Jennifer Louise is a multi-award-winning public speaker, International number 1 bestselling Author in 6 countries, Inspirational change leader, CEO of Obsessions Salon, founder of The Successful Salon Club and Co-Founder of Level Up Business Academy; both global Academy’s training salon, small and medium business owners how to get their businesses visible, fully booked and celebrating real profit growth with a committed team around them.
Having spent over 16 years as a salon owner and mentor (increasing her last clients business by over 209%), Jennifer has worked with many businesses to develop clarity around who a business is and who they serve using a strong social media strategy to get the message out, turning entire teams into mini armies of marketers and pushing their brands further than ever before to get all tills ringing.
Jennifer has built two very successful businesses one in just 30 days using Instagram strategies to grow her client list. Now she’s on a mission to show 10 million business owners around the world how they can do it too.
Jennifer Morley is Robin’s latest guest on the Fearless Business podcast. She is a successful public speaker, author and entrepreneur. Jennifer is the CEO of Obsessions Salon, founder of The Successful Salon Club and Co-Founder of Level Up Business Academy. Having spent over 16 years as a salon owner and business mentor, Jennifer helps businesses to gain clarity, develop strong social media strategies and become visible, so that they become fully booked and celebrate real profit growth. She chats to Robin about the popular new platform, Clubhouse and the realities of running a business.
Clubhouse has provided a platform to network with other business owners and people within your industry. During lockdown, this has given people a chance to hold organic conversations with others, while also being able to do that from your own home. Depending on the type of person you are, Clubhouse has a place for you. If you are more confident and enjoy public speaking, then there is the opportunity to do that, but likewise, you can also listen to others too.
Like any new app, when you first discover it, you get hooked and want to spend every hour on it. This leads you to put off other tasks in your business and fear of FOMO when you do switch off. In Jennifer’s case, she decided to treat Clubhouse like any other business area and be strategic. She goes on the app to add value and to listen to something which she will learn from. It’s really important to get that mapped out.
Jennifer’s business helps salons who are struggling to know how to run their business and market themselves effectively. Her Clubhouse strategy initially involved hosting a Clubhouse room for an hour at midday every day and giving value around a certain topic to her audience and remembering to repurpose some of the content for other social media such as Instagram.
The timing matters too. Now that lockdown has eased, Jennifer now hosts rooms on Wednesday evenings because she knows this is when her audience will be able to listen as they are back at work during the day.
Education is a big part of Clubhouse. How you use your time and what you want your room to be matter. It is more than just sharing business and marketing hacks. You want to give your audience something to take away and work on. Give yourself time to work on your strategy. What do you want to teach? Are you talking about anything and everything or focusing on the content which is within your business, coaching, courses and so on. It might be that secondary rooms are an option for you if you want to get more clarity and distinction.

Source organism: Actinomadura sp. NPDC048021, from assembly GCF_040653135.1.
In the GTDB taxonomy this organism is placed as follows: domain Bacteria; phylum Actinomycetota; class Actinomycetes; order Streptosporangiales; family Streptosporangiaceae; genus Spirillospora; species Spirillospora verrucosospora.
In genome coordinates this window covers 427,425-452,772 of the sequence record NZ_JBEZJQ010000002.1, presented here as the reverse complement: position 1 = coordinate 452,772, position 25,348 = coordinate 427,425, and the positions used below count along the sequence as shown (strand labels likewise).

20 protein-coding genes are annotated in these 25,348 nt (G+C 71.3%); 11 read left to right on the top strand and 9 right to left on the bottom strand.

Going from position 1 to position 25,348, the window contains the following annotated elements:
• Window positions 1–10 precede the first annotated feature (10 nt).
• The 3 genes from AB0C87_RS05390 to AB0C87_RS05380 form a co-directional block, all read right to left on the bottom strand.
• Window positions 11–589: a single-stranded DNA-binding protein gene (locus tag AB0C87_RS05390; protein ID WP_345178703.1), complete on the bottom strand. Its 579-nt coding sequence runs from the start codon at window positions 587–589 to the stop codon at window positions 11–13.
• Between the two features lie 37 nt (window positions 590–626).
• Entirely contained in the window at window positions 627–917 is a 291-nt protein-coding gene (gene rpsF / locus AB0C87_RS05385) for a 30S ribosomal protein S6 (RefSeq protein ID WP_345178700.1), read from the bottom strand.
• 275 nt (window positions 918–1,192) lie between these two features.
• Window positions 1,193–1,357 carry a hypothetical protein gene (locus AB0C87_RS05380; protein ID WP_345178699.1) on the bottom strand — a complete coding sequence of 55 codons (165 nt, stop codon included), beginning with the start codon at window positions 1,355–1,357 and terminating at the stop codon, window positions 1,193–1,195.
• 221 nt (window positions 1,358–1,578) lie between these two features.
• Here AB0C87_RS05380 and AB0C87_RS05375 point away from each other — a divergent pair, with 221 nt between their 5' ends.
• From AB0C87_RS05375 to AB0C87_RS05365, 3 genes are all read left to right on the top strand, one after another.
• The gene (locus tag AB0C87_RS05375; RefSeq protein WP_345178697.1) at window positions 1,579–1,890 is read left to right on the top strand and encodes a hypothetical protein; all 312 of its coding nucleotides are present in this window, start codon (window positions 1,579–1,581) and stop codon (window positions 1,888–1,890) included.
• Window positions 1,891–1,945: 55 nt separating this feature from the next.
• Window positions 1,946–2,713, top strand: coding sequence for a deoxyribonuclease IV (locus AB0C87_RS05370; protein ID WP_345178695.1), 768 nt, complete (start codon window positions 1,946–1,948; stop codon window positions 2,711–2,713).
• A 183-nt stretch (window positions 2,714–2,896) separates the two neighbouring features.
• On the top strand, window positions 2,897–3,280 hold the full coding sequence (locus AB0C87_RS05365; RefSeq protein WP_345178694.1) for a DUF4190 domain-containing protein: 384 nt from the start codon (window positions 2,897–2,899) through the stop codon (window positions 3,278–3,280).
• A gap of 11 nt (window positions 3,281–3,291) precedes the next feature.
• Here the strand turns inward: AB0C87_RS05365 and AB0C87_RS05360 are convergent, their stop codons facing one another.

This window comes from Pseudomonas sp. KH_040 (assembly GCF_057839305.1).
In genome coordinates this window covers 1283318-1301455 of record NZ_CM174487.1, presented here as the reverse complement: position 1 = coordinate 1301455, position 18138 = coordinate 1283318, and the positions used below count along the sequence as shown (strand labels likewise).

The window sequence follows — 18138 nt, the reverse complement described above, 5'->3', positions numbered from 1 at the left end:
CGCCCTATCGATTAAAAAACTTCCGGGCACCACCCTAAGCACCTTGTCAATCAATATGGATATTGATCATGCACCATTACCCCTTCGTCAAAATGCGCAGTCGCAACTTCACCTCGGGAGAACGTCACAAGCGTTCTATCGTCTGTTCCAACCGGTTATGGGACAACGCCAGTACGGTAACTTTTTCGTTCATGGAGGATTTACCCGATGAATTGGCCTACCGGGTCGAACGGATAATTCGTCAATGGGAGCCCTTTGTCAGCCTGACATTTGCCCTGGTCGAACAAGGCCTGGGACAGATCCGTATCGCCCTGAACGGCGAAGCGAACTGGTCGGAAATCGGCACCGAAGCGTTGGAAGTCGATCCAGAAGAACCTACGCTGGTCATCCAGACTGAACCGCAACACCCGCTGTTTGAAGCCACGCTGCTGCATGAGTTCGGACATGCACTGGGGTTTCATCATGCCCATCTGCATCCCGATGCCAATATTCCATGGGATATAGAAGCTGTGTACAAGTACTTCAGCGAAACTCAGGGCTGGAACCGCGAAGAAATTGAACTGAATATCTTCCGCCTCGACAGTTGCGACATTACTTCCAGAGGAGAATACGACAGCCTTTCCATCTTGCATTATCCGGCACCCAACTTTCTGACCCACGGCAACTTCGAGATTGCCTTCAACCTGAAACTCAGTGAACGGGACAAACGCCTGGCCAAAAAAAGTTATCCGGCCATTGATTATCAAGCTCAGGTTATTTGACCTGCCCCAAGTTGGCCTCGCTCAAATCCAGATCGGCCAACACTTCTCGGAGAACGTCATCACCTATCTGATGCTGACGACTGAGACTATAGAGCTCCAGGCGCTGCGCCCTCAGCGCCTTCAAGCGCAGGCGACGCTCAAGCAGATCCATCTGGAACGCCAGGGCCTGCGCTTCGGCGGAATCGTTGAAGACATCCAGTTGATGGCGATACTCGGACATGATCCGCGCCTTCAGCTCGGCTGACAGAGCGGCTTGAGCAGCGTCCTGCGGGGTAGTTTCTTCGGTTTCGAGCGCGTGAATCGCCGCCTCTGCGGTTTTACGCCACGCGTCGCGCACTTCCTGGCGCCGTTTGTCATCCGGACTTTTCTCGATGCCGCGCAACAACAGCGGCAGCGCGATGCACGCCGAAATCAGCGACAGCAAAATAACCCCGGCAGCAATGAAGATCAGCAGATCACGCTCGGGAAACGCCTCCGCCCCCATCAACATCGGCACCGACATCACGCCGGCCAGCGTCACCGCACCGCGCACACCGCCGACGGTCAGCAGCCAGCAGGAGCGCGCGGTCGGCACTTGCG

From Jennifer’s perspective, Clubhouse is a platform you need to be involved with. The chance to open up a room, reach your ideal clients and discover what they really want to know from you, so you can create that content and provide them with value is an opportunity not to be missed.
Although there are features being added to other social media such as Twitter Spaces, Jennifer believes Clubhouse has secured its place in the market and doesn’t come with the same noise and negativity as other social media platforms.
Through her salon experience, Jennifer realised that she was doing the work in the business, but not on the business, which led her to begin her salon business coaching journey and saw her own salon grow, despite the financial crisis of 2008 at the time.
What helped her growth was realising that businesses were performing as if suddenly no one had any money, which was not true. Through increasing their prices, Jennifer’s business grew dramatically because there were people who still had money. Since the financial crisis, she now increases her prices every year which represents her business’ value.
Putting prices up is not about being greedy, but about making business decisions based on facts and not emotional attachments.
If you do get people not happy with your pricing, then it is a sign that they are not the right clients for you. Your ideal client wants to buy into your business and help you grow because they know they will benefit from working with you.
If a client is not a good fit for you, you need to be willing to walk away from that, which comes back to not letting emotions affect you from making bad decisions for your business.When a client is not right for you, but you carry on working with them anyway, this brings bad energy to you and your business. Defining your ideal client and looking out for them is a form of self-love.
Are you already on Clubhouse? Are you interested in trying it for your business? Head over to the podcast and listen to more of Robin and Jennifer’s discussion.
Successful Salon Podcast
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